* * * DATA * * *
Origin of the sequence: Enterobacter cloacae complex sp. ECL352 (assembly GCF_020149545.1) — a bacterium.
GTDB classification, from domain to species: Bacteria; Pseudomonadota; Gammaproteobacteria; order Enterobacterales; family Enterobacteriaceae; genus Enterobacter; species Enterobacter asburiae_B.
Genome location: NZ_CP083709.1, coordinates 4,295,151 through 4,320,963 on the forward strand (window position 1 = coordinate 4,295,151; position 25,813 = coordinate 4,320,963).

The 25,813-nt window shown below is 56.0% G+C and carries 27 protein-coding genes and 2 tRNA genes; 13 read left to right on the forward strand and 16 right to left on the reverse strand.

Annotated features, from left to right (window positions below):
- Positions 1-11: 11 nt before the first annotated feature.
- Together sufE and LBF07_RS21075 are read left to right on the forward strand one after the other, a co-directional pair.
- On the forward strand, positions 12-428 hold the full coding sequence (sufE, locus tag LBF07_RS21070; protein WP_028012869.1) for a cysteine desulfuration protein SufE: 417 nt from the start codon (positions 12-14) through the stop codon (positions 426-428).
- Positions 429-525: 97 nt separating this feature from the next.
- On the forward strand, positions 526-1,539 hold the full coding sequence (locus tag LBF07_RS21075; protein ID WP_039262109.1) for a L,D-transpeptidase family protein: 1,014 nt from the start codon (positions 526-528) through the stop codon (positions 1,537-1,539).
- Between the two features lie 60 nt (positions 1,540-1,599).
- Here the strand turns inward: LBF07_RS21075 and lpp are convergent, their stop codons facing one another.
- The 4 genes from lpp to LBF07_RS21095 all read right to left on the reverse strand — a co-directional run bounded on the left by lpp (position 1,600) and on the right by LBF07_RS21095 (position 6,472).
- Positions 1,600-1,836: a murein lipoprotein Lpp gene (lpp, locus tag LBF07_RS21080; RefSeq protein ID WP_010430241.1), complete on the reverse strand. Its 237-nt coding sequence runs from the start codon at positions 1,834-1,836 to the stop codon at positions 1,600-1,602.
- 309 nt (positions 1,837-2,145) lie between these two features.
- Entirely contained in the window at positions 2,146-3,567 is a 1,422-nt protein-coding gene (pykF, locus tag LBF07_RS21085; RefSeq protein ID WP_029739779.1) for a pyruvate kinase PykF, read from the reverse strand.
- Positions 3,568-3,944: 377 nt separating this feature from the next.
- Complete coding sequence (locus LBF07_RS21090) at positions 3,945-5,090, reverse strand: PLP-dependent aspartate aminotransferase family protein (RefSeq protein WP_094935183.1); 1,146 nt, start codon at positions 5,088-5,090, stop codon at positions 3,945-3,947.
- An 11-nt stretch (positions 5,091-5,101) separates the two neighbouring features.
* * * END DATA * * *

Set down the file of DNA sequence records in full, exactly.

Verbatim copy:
Origin of the sequence: Enterobacter cloacae complex sp. ECL352 (assembly GCF_020149545.1) — a bacterium.
GTDB classification, from domain to species: Bacteria; Pseudomonadota; Gammaproteobacteria; order Enterobacterales; family Enterobacteriaceae; genus Enterobacter; species Enterobacter asburiae_B.
Genome location: NZ_CP083709.1, coordinates 4,295,151 through 4,320,963 on the forward strand (window position 1 = coordinate 4,295,151; position 25,813 = coordinate 4,320,963).

The 25,813-nt window shown below is 56.0% G+C and carries 27 protein-coding genes and 2 tRNA genes; 13 read left to right on the forward strand and 16 right to left on the reverse strand.

Annotated features, from left to right (window positions below):
- Positions 1-11: 11 nt before the first annotated feature.
- Together sufE and LBF07_RS21075 are read left to right on the forward strand one after the other, a co-directional pair.
- On the forward strand, positions 12-428 hold the full coding sequence (sufE, locus tag LBF07_RS21070; protein WP_028012869.1) for a cysteine desulfuration protein SufE: 417 nt from the start codon (positions 12-14) through the stop codon (positions 426-428).
- Positions 429-525: 97 nt separating this feature from the next.
- On the forward strand, positions 526-1,539 hold the full coding sequence (locus tag LBF07_RS21075; protein ID WP_039262109.1) for a L,D-transpeptidase family protein: 1,014 nt from the start codon (positions 526-528) through the stop codon (positions 1,537-1,539).
- Between the two features lie 60 nt (positions 1,540-1,599).
- Here the strand turns inward: LBF07_RS21075 and lpp are convergent, their stop codons facing one another.
- The 4 genes from lpp to LBF07_RS21095 all read right to left on the reverse strand — a co-directional run bounded on the left by lpp (position 1,600) and on the right by LBF07_RS21095 (position 6,472).
- Positions 1,600-1,836: a murein lipoprotein Lpp gene (lpp, locus tag LBF07_RS21080; RefSeq protein ID WP_010430241.1), complete on the reverse strand. Its 237-nt coding sequence runs from the start codon at positions 1,834-1,836 to the stop codon at positions 1,600-1,602.
- 309 nt (positions 1,837-2,145) lie between these two features.
- Entirely contained in the window at positions 2,146-3,567 is a 1,422-nt protein-coding gene (pykF, locus tag LBF07_RS21085; RefSeq protein ID WP_029739779.1) for a pyruvate kinase PykF, read from the reverse strand.
- Positions 3,568-3,944: 377 nt separating this feature from the next.
- Complete coding sequence (locus LBF07_RS21090) at positions 3,945-5,090, reverse strand: PLP-dependent aspartate aminotransferase family protein (RefSeq protein WP_094935183.1); 1,146 nt, start codon at positions 5,088-5,090, stop codon at positions 3,945-3,947.
- An 11-nt stretch (positions 5,091-5,101) separates the two neighbouring features.